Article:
Hawk-eyed scientists spot world's smallest chameleon
A chameleon that could rest on the head of a match has been discovered by scientists on a island off Madagascar. The scientists also announced the discovery of three more species of tiny chameleons.
A species of chameleon small enough to easily perch on a match head has been discovered on a tiny island off Madagascar, a group of scientists has announced.
In addition to the discovery of Brookesia micra, now the tiniest chameleon ever discovered, the researchers also announced the discovery of three additional tiny chameleon species.
Adult males of the B. micra species grow to only just over a half-inch (16 millimeters) from nose to bottom, making them one of the smallest vertebrates ever found on Earth.
From nose to tail, adults of both sexes grow to only 1 inch (30 mm) in length.
Lead researcher Frank Glaw said the team already had experience finding tiny lizards in Madagascar, "but it was also good luck."
The team searched for the tiny lizards under the cover of darkness, using headlamps and flashlights to seek out the sleeping chameleons. All four species are active during the day, and at night climb up into the branches to sleep.
But for such tiny critters, "up into the branches" means a mere 4 inches (10 centimeters) off the ground, Glaw told OurAmazingPlanet, so finding them is no easy task. However, once spotted, the tiny lizards aren't tough to catch, Glaw said.
"They are sleeping and you can just pick them up. It's like picking a strawberry, so it's easy," Glaw said. "They do not move at all at night."
The team of scientists found the tiny reptiles in Madagascar's wild northern regions during expeditions between 2003 and 2007. For three of the species, "we immediately identified them as new species," said Glaw, a veteran herpetologist and curator at the Museum of Natural History in Munich.
"In general, these tiny chameleons are so small that it's really hard to see the small differences with the naked eye," he said.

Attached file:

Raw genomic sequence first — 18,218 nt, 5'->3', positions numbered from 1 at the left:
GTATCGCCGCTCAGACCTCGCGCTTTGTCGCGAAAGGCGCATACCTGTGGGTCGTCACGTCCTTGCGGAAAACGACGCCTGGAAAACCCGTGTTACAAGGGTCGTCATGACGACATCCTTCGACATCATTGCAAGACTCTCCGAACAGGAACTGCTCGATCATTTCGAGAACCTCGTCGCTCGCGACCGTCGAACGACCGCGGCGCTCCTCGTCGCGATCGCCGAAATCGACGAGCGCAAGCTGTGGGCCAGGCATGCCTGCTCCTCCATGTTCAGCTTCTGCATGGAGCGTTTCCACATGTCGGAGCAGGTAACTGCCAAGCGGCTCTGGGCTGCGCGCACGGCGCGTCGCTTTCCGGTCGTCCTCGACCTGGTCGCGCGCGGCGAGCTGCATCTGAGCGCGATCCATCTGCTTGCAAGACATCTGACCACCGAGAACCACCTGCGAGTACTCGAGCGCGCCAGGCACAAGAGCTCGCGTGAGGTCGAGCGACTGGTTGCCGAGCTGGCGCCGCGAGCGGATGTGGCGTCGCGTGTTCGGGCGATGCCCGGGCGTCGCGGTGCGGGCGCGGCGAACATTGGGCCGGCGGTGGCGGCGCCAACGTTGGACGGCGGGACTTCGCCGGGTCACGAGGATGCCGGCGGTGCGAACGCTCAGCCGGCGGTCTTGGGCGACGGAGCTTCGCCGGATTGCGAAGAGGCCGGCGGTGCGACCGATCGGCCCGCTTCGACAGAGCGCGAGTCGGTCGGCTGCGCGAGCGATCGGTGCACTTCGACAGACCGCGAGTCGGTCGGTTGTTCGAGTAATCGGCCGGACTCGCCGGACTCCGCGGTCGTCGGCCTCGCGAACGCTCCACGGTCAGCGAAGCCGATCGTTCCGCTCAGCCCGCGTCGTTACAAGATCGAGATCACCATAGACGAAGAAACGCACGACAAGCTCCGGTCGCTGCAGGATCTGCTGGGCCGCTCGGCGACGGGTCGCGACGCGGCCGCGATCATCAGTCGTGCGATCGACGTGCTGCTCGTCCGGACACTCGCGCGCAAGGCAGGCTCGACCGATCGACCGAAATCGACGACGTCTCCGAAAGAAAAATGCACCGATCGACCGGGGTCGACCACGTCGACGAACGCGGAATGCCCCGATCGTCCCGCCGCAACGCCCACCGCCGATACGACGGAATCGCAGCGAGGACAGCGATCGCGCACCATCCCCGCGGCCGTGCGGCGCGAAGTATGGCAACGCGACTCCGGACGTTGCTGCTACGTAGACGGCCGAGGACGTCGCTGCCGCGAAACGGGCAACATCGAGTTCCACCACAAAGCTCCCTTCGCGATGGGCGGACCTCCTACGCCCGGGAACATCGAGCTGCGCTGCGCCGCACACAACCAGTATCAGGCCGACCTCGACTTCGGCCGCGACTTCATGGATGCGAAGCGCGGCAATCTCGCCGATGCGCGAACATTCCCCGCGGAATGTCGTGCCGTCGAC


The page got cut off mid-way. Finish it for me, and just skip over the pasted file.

The researchers warn that at least two of the newly-discovered chameleon species are extremely threatened because of habitat loss and deforestation in Madagascar.
Glaw, who has been going to Madagascar to research its ever-expanding list of amphibians and reptiles for a quarter century, said that B. micra may represent the limit of miniaturization possible for a vertebrate with complex eyes, but said it's impossible to know for sure since each time scientists have proclaimed the discovery of the tiniest one yet, another, tinier species appears.
"Maybe there's a potential for a smaller species," Glaw said.
Another group of researchers recently announced the discovery of the world's smallest frog species in Papua New Guinea. The scientists also declared it the world's smallest vertebrate, but others contend that a species of angler fish is the smallest vertebrate yet discovered on Earth.
Glaw is planning another expedition to the region of Madagascar in November.
"I'm sure there are many surprises awaiting discovery," he said.
The research is published in the Feb. 15 issue of the open access journal PLoS ONE.
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